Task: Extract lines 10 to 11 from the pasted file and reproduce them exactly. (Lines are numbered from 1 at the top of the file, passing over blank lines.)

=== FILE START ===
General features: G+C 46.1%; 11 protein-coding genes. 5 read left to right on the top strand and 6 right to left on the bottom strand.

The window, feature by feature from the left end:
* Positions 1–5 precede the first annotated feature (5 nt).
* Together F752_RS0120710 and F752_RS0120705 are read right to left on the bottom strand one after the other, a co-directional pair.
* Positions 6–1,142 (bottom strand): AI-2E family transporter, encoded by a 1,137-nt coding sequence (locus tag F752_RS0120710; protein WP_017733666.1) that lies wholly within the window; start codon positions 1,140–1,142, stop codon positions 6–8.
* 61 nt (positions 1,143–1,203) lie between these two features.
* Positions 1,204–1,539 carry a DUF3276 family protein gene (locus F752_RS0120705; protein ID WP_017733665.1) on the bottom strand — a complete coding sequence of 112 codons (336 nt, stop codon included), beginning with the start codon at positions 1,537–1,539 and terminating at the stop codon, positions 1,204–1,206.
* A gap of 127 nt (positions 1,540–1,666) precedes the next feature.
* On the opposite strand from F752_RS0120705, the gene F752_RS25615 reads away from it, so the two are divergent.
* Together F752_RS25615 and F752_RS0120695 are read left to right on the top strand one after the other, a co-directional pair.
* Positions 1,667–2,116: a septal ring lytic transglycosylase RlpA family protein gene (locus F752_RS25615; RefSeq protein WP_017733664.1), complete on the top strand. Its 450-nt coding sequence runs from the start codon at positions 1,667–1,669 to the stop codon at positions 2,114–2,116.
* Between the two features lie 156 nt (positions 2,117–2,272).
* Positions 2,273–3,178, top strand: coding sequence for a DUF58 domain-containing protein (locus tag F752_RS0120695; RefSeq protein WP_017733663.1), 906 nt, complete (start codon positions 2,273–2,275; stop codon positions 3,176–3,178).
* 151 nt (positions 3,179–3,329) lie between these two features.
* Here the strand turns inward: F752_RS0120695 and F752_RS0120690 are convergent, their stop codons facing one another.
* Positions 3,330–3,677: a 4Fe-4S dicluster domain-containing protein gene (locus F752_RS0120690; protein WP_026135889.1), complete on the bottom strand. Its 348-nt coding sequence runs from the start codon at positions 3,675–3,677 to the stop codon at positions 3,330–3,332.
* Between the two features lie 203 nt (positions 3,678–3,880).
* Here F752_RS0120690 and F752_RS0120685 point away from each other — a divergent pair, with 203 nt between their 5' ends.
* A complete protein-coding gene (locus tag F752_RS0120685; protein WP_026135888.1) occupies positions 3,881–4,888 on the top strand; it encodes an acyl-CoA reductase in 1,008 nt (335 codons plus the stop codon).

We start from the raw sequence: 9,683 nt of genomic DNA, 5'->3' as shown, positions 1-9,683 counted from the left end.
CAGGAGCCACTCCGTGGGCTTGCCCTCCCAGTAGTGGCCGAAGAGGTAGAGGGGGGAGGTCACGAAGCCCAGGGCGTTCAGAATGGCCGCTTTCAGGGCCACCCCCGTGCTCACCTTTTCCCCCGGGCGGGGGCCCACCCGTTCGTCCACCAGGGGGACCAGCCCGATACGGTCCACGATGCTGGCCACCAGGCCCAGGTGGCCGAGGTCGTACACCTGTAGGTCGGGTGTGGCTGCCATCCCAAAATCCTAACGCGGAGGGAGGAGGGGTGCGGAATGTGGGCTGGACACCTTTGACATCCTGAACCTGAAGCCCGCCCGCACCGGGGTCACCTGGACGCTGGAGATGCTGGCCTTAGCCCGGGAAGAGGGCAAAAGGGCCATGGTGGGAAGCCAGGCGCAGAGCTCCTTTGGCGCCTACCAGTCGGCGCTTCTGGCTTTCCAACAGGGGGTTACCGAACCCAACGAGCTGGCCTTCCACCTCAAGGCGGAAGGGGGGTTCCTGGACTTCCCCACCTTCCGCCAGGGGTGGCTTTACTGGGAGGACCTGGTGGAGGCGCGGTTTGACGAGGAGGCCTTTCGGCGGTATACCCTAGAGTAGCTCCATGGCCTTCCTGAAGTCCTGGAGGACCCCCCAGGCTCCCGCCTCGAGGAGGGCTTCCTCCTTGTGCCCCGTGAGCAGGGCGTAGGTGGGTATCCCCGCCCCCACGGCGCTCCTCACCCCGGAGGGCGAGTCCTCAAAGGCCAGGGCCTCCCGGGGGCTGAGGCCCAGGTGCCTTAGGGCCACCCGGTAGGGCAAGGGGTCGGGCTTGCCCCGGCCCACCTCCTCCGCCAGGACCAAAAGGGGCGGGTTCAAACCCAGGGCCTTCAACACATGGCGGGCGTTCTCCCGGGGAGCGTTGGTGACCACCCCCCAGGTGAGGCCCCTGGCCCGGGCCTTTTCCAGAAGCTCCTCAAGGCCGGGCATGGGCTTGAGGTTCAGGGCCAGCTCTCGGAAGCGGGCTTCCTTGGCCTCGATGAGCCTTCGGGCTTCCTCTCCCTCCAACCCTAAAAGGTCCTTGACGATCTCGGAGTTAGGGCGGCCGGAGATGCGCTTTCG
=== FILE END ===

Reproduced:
* Together F752_RS25615 and F752_RS0120695 are read left to right on the top strand one after the other, a co-directional pair.
* Positions 1,667–2,116: a septal ring lytic transglycosylase RlpA family protein gene (locus F752_RS25615; RefSeq protein WP_017733664.1), complete on the top strand. Its 450-nt coding sequence runs from the start codon at positions 1,667–1,669 to the stop codon at positions 2,114–2,116.